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NC Education Lawyer Blog

  • Writer's pictureCharmaine Neves

Bullying: What is the law in NC?

Bullying can be defined as aggressive behavior characterized by intentional and repeated injury or discomfort to another person over a period of time, according to the American Psychological Association ("APA"). The different ways of bullying include physical contact, verbal attacks, or more subtle actions. Cyberbullying is becoming more predominant and includes verbally threatening or harassing behavior controlled through technology like cell phones, email, and social media. Any behavior that makes a student fear for their safety or the safety of their belongings; or creating a hostile environment that makes it difficult for a student to learn or participate in the school environment, is seen as bullying.


The anti-bullying laws in North Carolina prohibit bullying behavior motivated by apparent distinctive appearances including race, color, religion ancestry, national origin, gender, socioeconomic status, academic status, gender identity, physical appearance, sexual orientation, or mental, physical, developmental, or sensory disability, or by association with a person who has or is perceived to have one or more of these characteristics.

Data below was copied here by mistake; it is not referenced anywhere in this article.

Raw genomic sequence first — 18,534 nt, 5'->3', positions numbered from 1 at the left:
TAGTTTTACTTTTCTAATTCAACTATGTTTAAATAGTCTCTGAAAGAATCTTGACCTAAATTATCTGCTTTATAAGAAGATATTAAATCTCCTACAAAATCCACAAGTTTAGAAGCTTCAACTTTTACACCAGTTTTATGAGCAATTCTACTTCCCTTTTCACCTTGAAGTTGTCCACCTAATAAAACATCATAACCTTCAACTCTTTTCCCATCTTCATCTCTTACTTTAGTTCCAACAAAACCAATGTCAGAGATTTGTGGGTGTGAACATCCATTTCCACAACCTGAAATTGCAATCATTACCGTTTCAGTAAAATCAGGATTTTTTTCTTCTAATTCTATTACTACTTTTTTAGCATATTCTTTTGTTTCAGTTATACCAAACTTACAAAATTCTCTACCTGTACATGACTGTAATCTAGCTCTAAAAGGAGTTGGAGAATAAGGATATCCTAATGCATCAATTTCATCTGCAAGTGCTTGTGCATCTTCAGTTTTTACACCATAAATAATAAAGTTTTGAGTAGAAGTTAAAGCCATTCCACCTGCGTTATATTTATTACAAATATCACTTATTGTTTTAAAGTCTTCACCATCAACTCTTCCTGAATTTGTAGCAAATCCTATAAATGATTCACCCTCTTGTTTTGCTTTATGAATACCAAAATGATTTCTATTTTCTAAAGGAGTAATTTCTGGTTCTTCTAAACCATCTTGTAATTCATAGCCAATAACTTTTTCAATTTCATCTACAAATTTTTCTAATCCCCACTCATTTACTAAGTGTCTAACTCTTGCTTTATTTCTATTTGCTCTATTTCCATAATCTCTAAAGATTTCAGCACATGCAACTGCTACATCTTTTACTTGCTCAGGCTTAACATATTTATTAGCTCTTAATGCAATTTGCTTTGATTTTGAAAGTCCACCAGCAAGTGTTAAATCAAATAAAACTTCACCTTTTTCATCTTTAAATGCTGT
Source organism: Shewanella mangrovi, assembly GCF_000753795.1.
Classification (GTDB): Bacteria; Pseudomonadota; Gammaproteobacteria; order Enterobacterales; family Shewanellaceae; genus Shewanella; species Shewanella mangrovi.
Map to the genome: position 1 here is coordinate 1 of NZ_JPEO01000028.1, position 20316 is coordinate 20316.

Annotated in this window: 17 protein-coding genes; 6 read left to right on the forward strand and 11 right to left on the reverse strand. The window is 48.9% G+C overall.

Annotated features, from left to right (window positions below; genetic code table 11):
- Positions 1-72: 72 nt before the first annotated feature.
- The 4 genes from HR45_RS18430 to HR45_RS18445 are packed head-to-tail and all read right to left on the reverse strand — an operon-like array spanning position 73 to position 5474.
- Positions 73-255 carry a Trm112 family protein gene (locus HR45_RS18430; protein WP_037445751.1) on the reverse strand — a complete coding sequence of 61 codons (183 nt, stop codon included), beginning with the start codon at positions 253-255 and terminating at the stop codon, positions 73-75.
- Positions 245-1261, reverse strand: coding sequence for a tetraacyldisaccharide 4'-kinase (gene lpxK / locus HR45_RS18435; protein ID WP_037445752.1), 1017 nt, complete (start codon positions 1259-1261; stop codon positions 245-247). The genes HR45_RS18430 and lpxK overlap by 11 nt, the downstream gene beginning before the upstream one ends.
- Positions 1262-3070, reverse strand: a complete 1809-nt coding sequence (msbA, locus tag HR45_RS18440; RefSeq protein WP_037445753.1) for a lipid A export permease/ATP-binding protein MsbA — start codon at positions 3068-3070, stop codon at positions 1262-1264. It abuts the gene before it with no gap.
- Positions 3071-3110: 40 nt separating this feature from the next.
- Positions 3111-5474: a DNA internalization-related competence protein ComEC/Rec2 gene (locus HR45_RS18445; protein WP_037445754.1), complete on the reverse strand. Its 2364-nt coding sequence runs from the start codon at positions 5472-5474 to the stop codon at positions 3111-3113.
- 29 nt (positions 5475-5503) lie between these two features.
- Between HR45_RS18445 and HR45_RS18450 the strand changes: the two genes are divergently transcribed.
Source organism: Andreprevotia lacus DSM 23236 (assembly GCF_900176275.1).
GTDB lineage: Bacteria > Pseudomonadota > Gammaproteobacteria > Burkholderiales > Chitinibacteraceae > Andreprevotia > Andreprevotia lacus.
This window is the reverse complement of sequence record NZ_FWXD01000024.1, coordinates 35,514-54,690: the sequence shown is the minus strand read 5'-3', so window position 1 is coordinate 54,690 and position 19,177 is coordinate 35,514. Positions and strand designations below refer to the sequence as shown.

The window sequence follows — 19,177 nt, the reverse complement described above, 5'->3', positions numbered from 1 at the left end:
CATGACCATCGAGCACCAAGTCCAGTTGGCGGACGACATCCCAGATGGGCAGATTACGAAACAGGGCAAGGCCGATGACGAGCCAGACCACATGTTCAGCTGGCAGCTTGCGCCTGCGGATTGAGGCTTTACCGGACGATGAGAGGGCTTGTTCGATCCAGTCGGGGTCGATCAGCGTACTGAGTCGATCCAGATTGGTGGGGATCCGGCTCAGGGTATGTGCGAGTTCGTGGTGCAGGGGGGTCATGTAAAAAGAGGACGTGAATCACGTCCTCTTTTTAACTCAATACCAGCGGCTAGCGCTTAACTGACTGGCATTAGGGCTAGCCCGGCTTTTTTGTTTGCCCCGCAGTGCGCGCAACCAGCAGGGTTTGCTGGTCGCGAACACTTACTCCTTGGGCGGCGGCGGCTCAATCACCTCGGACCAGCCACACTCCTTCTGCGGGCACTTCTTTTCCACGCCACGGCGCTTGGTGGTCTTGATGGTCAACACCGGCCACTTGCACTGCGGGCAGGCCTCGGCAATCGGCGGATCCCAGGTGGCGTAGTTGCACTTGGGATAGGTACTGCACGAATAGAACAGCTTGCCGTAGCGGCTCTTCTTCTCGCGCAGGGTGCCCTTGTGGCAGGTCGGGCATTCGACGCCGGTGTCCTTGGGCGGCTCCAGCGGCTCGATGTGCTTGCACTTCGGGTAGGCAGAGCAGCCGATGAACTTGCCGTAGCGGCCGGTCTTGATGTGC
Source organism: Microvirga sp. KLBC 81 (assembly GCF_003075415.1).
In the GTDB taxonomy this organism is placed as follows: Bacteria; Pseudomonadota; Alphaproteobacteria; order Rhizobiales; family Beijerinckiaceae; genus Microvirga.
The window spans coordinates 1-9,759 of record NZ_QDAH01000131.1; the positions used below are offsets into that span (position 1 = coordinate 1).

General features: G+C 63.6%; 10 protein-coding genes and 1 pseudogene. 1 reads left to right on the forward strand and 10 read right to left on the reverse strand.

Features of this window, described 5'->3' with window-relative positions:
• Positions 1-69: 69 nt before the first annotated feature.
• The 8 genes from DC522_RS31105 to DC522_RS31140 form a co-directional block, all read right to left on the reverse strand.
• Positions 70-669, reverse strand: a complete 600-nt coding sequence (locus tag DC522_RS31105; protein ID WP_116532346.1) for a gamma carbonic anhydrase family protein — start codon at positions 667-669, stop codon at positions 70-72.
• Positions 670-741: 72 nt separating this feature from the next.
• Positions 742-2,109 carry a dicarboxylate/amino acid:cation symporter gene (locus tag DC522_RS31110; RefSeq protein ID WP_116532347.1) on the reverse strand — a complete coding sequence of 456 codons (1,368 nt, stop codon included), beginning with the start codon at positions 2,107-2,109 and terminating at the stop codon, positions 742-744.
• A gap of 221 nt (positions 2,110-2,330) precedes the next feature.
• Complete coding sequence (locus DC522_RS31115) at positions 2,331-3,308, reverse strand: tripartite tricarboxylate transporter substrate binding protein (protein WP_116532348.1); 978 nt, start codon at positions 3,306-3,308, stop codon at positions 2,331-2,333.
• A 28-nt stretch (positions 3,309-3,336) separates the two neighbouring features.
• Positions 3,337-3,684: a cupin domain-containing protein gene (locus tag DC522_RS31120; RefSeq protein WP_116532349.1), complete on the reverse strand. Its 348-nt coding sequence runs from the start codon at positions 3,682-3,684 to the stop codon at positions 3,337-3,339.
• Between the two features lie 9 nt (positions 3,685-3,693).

Federal law prescribes that discrimination based on certain personal characteristics is addressed for those schools in North Carolina receiving federal funding. The promotion of

school environments that are free of bullying or harassing behavior is encouraged and school districts are required to develop and implement methods and strategies supporting this.


Under North Carolina law, students receive legal protections against bullying if incidents occur at school, on the bus, or at a school-sponsored event. It further requires that every charter school and public school district have a formal, written policy and procedure for investigating and taking action to address reports of bullying and harassment.


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